My Week in Movies, 2015 Week 32

Velociraptor birthday cake!
IMG_0577 - Copy
I hate sleep. I despise it. Or rather, I hate that we need it, and there’s no way of avoiding it. It’s a barren wasteland whose purpose seems only to make me forget things I need to do the next day. I was discussing with a friend of mine this week how idyllic society would be if sleep wasn’t necessary. She, being a fan of sleep, argued that if sleep were optional, then she’d be shunned for spending so much of her time unconscious, so we came to a compromise that the world would be wonderful if sleep wasn’t essential, but was recommended. Like reading. People tend to look up to or have some kind of respect for people who read more (he says hopefully, glancing at the bookshelves around him) but it’s not exactly a requirement for everyday life. Thus, people would be encouraged to sleep, but wouldn’t have to. In such a utopia, I wouldn’t be held to the mercy of my drooping eyelids mid-movie. I wouldn’t be forced to retire to bed every evening when there are so many more important things I could be doing, such as the six reviews I have pending, or the Lego Jurassic World game of which I’ve only finished the story mode and have so much more to unlock. Alas, this world remains in the dreams I supposedly have but never remember (another reason I hate sleep; I don’t even get the sparks of inspiration others derive from their R.E.M. states, and don’t even get me started on napping, I’ve never once awoken feeling refreshed, only more tired than when I went to sleep), and as such I struggled to remain awake in front of the television on four separate occasions this week. Four! Speaking of which, here’s what I fell asleep to this week:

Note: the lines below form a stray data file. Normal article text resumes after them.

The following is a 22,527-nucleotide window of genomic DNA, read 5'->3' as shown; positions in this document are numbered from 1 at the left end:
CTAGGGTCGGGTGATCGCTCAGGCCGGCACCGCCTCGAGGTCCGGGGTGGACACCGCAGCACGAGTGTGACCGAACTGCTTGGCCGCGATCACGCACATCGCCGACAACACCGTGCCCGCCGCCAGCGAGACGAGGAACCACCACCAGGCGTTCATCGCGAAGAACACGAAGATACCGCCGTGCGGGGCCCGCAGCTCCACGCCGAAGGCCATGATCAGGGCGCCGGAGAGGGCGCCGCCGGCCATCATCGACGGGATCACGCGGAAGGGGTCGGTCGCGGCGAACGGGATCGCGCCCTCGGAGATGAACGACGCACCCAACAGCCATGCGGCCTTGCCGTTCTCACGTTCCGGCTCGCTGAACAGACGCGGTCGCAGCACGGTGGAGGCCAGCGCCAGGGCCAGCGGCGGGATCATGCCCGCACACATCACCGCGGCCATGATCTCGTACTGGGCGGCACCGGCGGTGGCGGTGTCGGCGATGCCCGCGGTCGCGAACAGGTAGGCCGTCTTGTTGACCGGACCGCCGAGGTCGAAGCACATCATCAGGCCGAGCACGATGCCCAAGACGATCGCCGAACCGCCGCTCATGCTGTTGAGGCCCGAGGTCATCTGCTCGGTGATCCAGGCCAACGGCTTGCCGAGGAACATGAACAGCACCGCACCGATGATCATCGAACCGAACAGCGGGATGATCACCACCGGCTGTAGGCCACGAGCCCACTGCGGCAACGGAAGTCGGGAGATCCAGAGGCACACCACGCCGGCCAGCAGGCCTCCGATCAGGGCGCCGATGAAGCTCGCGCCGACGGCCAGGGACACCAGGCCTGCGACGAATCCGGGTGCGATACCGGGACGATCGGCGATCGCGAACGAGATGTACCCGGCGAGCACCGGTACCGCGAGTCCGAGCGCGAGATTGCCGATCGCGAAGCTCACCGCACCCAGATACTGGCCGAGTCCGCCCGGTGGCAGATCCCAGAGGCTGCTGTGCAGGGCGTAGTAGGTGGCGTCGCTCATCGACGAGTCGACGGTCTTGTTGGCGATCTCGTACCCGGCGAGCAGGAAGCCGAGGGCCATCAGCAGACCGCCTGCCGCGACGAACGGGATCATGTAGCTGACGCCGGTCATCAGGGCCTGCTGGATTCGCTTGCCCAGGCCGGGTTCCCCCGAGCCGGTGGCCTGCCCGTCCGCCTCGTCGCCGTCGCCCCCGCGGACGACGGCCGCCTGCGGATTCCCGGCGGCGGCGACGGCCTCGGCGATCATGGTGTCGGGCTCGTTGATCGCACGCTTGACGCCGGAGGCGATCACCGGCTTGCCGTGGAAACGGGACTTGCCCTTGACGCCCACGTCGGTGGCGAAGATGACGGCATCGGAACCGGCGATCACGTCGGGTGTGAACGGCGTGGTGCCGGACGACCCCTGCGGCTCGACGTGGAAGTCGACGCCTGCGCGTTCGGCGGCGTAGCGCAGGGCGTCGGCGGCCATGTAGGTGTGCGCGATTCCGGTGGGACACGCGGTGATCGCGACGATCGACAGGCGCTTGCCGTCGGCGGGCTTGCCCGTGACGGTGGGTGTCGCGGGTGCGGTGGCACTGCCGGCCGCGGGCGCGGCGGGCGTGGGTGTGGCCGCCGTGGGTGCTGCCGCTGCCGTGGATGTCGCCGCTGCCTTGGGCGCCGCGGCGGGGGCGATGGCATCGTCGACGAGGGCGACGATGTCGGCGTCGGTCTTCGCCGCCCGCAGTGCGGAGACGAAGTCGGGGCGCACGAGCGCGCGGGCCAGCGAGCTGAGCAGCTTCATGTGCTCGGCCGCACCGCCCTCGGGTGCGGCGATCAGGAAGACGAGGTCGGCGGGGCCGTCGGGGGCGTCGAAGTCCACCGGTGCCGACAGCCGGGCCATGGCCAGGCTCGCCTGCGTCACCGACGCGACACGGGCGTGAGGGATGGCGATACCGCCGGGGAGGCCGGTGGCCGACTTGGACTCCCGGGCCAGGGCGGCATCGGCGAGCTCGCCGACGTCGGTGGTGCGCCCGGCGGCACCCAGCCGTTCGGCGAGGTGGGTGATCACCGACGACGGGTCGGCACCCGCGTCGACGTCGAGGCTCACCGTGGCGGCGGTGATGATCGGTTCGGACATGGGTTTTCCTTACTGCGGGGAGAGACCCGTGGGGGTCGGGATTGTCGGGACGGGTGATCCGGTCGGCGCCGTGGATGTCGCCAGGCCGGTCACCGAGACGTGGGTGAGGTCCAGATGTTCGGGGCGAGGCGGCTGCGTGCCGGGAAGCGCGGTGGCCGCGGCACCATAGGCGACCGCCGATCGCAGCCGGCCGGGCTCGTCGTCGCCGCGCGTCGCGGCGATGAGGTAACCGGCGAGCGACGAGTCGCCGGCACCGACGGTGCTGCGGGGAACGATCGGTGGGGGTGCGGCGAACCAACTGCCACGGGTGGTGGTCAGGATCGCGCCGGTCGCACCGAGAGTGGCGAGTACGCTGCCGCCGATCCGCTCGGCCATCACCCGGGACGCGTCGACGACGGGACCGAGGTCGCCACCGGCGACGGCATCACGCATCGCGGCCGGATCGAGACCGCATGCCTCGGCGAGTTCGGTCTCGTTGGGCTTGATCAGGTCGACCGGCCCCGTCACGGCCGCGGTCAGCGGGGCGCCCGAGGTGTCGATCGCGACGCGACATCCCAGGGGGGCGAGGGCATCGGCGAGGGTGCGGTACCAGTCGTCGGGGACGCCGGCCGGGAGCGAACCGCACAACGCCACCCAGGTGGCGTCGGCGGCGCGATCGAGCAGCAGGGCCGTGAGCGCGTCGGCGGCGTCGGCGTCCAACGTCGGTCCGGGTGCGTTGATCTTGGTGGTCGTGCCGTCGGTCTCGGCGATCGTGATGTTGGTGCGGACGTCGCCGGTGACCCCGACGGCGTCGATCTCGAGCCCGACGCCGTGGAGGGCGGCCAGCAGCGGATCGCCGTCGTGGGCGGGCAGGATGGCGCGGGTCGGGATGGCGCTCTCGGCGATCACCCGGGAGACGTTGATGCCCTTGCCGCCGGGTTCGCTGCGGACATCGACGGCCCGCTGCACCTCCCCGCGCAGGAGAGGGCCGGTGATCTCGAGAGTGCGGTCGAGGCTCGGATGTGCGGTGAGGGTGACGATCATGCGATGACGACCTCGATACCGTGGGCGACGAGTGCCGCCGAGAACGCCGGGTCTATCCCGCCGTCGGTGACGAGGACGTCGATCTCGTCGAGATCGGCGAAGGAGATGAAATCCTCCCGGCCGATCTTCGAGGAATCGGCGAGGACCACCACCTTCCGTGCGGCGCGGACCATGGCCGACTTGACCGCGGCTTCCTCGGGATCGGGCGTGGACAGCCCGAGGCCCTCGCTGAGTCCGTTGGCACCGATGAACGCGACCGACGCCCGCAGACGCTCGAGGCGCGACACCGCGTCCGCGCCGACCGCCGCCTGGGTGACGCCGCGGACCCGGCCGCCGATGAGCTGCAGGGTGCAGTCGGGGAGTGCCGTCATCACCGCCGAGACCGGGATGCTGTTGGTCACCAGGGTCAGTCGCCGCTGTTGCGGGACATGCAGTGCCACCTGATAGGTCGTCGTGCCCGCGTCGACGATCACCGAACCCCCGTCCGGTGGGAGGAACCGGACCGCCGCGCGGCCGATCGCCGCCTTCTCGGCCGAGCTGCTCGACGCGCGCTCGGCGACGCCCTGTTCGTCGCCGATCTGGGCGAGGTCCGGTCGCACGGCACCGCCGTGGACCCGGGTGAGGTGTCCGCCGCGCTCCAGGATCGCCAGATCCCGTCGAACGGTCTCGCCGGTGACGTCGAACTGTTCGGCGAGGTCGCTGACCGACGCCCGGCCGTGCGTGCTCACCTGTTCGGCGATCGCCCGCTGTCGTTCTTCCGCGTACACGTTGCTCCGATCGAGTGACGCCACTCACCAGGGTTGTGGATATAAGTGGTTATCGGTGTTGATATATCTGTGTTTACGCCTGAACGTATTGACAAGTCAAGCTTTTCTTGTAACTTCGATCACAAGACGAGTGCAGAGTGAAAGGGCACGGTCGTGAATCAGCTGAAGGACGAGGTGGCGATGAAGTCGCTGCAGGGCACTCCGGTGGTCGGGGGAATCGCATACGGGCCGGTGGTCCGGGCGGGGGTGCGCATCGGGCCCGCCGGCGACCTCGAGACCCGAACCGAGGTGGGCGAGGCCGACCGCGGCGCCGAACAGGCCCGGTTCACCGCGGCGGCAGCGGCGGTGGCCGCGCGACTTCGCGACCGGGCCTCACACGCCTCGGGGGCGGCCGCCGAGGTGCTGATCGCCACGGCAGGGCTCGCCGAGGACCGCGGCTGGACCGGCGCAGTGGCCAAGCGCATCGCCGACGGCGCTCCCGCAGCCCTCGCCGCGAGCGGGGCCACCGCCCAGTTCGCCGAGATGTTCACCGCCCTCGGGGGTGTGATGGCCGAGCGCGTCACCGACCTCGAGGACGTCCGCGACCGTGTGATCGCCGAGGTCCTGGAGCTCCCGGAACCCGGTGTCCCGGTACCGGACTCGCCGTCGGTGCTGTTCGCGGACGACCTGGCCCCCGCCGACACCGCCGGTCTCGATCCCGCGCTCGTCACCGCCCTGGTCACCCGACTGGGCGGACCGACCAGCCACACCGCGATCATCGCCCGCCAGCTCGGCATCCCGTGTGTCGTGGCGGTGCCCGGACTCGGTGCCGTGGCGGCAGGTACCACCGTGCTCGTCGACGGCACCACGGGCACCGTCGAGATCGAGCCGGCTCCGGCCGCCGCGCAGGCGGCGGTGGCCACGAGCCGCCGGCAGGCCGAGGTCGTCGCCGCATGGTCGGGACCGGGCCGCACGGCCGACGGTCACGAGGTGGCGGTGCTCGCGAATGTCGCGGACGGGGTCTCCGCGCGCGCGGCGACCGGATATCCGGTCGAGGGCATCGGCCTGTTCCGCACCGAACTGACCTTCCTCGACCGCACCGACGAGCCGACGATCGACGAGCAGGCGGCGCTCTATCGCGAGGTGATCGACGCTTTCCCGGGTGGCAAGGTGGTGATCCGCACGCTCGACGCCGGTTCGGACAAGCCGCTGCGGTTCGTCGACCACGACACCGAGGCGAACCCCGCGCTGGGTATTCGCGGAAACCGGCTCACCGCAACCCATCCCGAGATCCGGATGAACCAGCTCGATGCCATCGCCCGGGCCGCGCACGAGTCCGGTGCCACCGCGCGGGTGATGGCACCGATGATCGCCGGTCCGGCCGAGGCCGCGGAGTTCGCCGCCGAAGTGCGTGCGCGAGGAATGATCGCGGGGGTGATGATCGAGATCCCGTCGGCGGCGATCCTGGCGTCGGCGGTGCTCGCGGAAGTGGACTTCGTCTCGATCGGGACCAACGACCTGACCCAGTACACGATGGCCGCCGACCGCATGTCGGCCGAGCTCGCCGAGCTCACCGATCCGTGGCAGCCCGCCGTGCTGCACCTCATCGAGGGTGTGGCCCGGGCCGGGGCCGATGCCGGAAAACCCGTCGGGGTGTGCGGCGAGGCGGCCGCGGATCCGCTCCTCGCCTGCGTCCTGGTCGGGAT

Mission: Impossible III (2006)
MI3
Still catching up for last weekend’s Mission: Impossible Franchise Lookback Lambcast episode (which will be posting soon), this was the film I was most intrigued to re-watch, especially given the news last week that some people really hate it. Well, I’m not such a person. It’s by no means perfect, but there’s a gaping chasm of quality between this and part 2, and I fail to comprehend anyone who thinks differently. Philip Seymour Hoffman is, in my eyes, the best villain of the franchise (more on this later), I greatly approve of the addition of a home life for Ethan Hunt (Tom Cruise), specifically his relationship with his fiancée (Michelle Monaghan), and how he tried to keep his emotions in check from her, despite some traumatic events occurring. Laurence Fishburne is fun as the IMF higher-up, taking over from Anthony Hopkins’ thankless role last time around, and Ving Rhames is, as always, great as well. My only complaint is how underused Maggie Q and Jonathan Rhys Meyers are as the cardboard cut-outs comprising the rest of the team.